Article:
Or consider the Ygrene Energy Fund which, together with the Carbon War Room, a nonprofit founded by Sir Richard Branson, and a business consortium that includes Lockheed Martin and Barclays bank, plans to invest as much as $650 million over the next few years to slash the energy consumption of buildings in Miami and Sacramento. The group plans to exploit a new tax arrangement that allows property owners to upgrade their buildings at no upfront cost, typically cutting their energy use and their utility bills by a third. The building owners would pay for the upgrades over five to 20 years through surcharges on their property-tax bills that will repay the investor’s capital but would still be less than the energy savings. In the last three years, half of the US states have passed legislation permitting energy retrofits to be financed by property tax surcharges creating hundreds of billions of dollars of financing opportunities that would immediately reduce carbon emissions and – equally important in today’s economy – create jobs. When will these funds be assembled?
A more speculative example is the development of social impact bonds, first launched last year in the UK, now being explored in the US by Social Finance. Also known as pay-for-success bonds, they depend on philanthropic investors to launch social programs that can save the government money by delivering better outcomes – such as reducing chronic homelessness. Once the savings are documented, the government is obligated to repay the investors with interest. Several states and the federal government are already exploring the issuance of several hundred million dollars of these bonds. More philanthropic subsidy is needed to develop this promising concept into a reality.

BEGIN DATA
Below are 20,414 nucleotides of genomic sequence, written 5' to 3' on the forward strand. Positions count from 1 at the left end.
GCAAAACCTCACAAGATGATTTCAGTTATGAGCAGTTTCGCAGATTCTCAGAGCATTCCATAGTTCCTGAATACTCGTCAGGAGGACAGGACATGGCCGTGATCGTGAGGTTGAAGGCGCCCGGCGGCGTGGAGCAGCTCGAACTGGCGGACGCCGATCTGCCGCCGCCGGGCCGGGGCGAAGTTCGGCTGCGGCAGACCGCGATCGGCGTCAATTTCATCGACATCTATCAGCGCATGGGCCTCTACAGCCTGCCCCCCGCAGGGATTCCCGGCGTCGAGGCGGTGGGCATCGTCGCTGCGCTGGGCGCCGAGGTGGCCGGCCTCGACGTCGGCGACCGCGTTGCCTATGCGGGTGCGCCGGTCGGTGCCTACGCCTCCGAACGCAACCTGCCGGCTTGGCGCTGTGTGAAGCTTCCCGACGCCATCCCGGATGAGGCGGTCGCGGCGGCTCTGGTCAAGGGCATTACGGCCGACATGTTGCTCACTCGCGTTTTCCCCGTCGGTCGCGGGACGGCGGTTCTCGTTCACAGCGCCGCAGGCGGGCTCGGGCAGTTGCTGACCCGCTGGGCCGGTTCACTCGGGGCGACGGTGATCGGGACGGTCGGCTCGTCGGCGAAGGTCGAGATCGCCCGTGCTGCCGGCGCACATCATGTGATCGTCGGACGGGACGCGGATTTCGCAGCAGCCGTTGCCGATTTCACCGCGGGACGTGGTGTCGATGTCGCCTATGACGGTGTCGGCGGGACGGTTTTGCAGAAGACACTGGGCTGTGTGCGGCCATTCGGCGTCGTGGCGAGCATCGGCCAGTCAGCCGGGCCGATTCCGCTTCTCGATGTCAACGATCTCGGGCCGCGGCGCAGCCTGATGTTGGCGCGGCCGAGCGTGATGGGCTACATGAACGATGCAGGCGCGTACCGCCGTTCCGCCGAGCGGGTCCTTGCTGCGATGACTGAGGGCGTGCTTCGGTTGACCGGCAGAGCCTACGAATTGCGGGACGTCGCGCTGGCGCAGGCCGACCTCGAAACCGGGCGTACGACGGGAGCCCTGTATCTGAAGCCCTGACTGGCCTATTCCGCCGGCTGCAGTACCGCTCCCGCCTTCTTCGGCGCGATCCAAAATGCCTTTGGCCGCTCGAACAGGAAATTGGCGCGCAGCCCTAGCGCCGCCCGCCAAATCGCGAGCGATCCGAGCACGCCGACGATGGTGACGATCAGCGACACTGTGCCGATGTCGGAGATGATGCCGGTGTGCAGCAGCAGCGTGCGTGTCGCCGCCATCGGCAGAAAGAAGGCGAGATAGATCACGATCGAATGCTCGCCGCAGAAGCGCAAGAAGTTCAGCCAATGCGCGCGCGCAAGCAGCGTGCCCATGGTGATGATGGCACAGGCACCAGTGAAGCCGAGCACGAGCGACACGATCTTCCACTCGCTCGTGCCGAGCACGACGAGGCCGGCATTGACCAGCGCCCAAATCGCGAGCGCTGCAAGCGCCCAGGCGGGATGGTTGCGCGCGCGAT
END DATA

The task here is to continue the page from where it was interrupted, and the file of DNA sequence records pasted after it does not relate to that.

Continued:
These financing structures represent an entirely different kind of impact investing – ones that start at large scale and engage governments and major commercial enterprises. They don’t depend on the participation of individual investors and foundations that can invest $50,000 to $1 million in a specific impact investment, but they certainly require philanthropic subsidy to cover the upfront cost of researching, developing and structuring these deals. Any sizable foundation could play a transformative role in stimulating billions of dollars in impact investment by focusing on designing and developing new financial instruments that target specific social problems. We just need to redirect a small slice of Wall Street’s immense creativity toward social, rather than personal, gain.
Of course, these complex financial instruments do not carry the personal satisfaction that an individual investor – or foundation trustee – may feel in knowing that his or her investment has helped grow a small business that provides clean water to a village or raised a farmer’s income. Yet if the scale of impact is what matters, it seems like too much of the impact investment community’s attention is directed toward these small social enterprises rather than toward the enormous potential of new financial instruments that could finance large scale social progress.
Perhaps an analogy is appropriate: As funders become more sophisticated they tend to move from subsidizing direct services to funding research and policy change, trading off the satisfaction of tangible impact for the benefits of large scale influence. Maybe the same thing will occur in impact investing; as the field matures, funders will realize that innovative financing structures, rather than individual social enterprises, offer the greatest chance for large-scale leverage.